James Harrison (Tesco) whilst admitting he lived in Worcestershire and knew little of this area, said he believed Tesco was providing Bridgwater people with 'choice' and 'a competitive environment'. He also said he "hoped they would create jobs too".

Cllr Julian Taylor (Eastover) said he felt the Tesco quoted statistics were misleadling and full of 'extrapolations' and 'inferences' also confusing imperial and metric measurements. He reminded people that Tescos lead consultant Ian Thorne had written a paper saying "Ignore the opposition". He continued by asking if they had "..thought about the impact of EDF and Hinkley point saying that the roads were currently at 100% capacity and with EDF would reach 120%. What would happen when Tesco added to that?"

Glen Burrows asked "Jobs are the carrot that's being dangled and I hope there will be lots of jobs - however, in 2007 Tesco said they'd create 30,000 jobs nationally and in fact this turned out to be 11,000. In 2010 they said  there'd be 430 in Bridgwater but now they say 260. Is that your final offer? In fact will they be new jobs or will they be just displacement of existing jobs?"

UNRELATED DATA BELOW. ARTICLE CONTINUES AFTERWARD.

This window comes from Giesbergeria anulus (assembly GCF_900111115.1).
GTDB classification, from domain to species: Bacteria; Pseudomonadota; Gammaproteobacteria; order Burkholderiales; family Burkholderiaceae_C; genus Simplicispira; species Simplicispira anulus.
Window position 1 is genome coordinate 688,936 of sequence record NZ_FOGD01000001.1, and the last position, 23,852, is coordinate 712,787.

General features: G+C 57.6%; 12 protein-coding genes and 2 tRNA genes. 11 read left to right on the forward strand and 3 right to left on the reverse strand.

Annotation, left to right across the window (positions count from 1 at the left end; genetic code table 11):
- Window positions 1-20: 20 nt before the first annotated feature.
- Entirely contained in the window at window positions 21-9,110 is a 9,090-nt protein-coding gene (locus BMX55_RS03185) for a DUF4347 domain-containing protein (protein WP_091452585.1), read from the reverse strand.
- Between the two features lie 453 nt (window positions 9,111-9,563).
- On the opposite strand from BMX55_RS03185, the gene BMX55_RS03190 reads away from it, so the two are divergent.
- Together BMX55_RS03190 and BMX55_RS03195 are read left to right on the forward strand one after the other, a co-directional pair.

Emma Heesom (Tesco) replied "It will initially also include the managers who will help train the workforce but who will return after 12 weeks. Of the workforce 2/3 will be part time and 1/3 full time".

Glen Burrows replied "Well, I'm sure you know your business but I'd be very concerned at a supermarket coming to a town where there are too many supermarkets already and nobody wants them here".

Alec Western (Resident) asked if it were true that Tesco was the only bidder? Doug Bamsey (SDC) explained that the initial trawl had seen 20 expressions of interest with 3 expressing a formal interest. Then 2 of those withdrew. "So that's yes then?" said Alec.

Roger Smith (Angel Place manager) asked again about the linkage to the town centre and for clarification as to whether these extra retailers could be 'current' retailers? He also wanted to know if the development in fact had no obligation under the 106 agreement to provide these linkages?